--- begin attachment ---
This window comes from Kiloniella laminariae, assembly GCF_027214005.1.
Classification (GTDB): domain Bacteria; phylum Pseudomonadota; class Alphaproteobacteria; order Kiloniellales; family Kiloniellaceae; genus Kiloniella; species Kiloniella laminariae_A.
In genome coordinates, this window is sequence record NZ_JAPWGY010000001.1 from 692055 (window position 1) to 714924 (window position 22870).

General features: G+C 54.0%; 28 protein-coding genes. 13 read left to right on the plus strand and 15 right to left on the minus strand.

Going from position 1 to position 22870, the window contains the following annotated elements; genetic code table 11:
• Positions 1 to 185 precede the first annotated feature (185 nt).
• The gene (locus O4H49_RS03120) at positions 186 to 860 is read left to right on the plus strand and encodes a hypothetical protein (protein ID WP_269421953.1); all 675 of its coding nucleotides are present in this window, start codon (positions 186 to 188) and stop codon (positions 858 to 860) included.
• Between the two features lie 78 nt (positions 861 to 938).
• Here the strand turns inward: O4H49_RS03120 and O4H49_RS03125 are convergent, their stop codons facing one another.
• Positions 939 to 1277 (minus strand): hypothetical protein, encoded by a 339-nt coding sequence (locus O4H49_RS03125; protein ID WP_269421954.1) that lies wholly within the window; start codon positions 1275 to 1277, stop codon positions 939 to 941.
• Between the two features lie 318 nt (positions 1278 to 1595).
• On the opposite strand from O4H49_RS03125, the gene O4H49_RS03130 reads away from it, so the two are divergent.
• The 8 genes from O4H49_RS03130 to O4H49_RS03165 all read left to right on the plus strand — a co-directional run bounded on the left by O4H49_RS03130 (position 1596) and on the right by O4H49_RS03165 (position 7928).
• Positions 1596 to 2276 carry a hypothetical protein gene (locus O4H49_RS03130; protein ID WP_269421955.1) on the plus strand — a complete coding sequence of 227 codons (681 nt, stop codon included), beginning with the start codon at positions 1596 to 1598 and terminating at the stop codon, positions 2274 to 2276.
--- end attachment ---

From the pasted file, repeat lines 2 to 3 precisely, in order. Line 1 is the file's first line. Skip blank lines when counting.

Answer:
Classification (GTDB): domain Bacteria; phylum Pseudomonadota; class Alphaproteobacteria; order Kiloniellales; family Kiloniellaceae; genus Kiloniella; species Kiloniella laminariae_A.
In genome coordinates, this window is sequence record NZ_JAPWGY010000001.1 from 692055 (window position 1) to 714924 (window position 22870).